WSU professor researches more effective ways to recycle

Plastic quality lowers through traditional recycling; $2 million grant will help researchers find new, better method



Plastic waste is a problem, so WSU Professor Hongfei Lin is researching how to chemically convert plastic types that are difficult to recycle.

ERIN MULLINS, Evergreen reporter

Around the world, tons of disposable plastic are thrown away each day, while only about 9 percent of plastic is recycled worldwide. 

Plastic materials usually end up in landfills or the ocean. Every year, 8 million tons of plastic will end up in the ocean, said Hongfei Lin, WSU chemical engineering and bioengineering associate professor.

It takes thousands of years for plastics to decompose, Lin said. When plastic breaks down, it turns into microplastics that can be ingested by humans and animals. Every year, around 300 million tons of plastic waste is produced.

“Those are the plastics that we only use for one time,” Lin said. “And then we throw them away. And that’s a big waste.”

Because of this huge plastic waste problem, Lin and his fellow researchers have received a four-year $2 million grant from the National Science Foundation Emerging Frontiers in Research and Innovation program to research a better way to cost-effectively recycle plastic. 

The conventional method of recycling plastic is not the best solution, he said. When plastic is recycled, its quality downgrades and has to be mechanically sorted. Not all plastic can be recycled using traditional methods.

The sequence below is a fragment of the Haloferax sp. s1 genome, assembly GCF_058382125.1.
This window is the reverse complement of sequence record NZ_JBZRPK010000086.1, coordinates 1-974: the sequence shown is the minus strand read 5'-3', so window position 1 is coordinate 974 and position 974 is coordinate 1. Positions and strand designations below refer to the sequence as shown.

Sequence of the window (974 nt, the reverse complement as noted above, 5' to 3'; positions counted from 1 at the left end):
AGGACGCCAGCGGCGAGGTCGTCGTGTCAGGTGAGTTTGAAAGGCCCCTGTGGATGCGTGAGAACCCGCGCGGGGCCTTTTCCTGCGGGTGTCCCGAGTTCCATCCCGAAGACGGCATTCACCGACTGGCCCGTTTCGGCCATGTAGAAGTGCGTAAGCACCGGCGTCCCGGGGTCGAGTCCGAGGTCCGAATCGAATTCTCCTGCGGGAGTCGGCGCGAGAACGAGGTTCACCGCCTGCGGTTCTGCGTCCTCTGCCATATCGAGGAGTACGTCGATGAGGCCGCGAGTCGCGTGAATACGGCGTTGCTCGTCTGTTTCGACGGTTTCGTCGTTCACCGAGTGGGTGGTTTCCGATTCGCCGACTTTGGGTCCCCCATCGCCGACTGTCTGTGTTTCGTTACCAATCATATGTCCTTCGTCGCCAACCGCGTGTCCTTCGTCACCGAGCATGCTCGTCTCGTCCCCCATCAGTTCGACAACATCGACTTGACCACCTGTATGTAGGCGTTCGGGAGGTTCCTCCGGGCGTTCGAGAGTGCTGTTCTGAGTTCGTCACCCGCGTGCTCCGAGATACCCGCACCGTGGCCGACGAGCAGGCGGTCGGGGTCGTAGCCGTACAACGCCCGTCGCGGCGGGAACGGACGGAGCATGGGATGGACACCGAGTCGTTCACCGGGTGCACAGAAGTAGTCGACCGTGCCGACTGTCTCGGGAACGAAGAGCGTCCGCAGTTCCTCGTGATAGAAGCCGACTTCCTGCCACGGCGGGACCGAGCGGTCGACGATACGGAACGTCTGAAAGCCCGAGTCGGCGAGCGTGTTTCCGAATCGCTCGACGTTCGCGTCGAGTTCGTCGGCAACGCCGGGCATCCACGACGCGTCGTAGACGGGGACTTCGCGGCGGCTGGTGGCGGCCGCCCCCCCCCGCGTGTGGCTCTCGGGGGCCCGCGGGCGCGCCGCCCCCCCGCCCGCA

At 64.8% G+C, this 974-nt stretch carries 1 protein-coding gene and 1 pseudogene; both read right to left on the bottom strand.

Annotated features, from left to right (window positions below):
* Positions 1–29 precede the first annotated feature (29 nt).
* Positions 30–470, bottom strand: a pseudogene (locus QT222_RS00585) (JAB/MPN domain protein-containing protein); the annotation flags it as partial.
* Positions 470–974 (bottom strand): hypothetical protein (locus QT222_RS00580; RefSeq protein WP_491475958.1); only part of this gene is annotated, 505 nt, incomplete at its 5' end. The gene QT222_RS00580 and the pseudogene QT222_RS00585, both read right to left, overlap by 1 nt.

There are thousands of different types of plastics like polyethylene, polypropylene, polyvinyl chloride and polystyrene, which have fibers that are incompatible with traditional recycling methods, he said. 

During recycling, different types of plastics are mixed together, melted at high temperatures and remolded. A different and possibly better way of recycling would be to chemically convert plastics to monomers using catalytic processes, Lin said. 

“So we are going to design a very selective catalyst to deconstruct those chemical bonds,” he said. “With those smaller molecules, if we have a good [selection], it’s possible that we can convert them to usable products.”

The chemical bonds in the plastics will be broken into smaller and smaller molecules by the chemical recycling process. Monomers are the building blocks for plastics and valuable chemicals, he said. 

About 80 percent of all plastics could be recycled using the catalytic chemical recycling process, he said. The plastics could be converted to useful products like hydrocarbon fuels. This creates a closed-loop recycling system that could help create a more sustainable future. 

Making the new technology cost effective will be a challenge, Lin said. By using predictive computational methods, researchers will be able to find highly efficient catalysts for chemical recycling. 

Once the chemical recycling method is more cost-effective, it is more likely to be widely adopted by recycling companies, he said. 

“Our group will carry out these projects to contribute to achieving the goal of making our society and environment more sustainable,” he said. “That is why my group is called ‘Catalysis for Sustainability.’”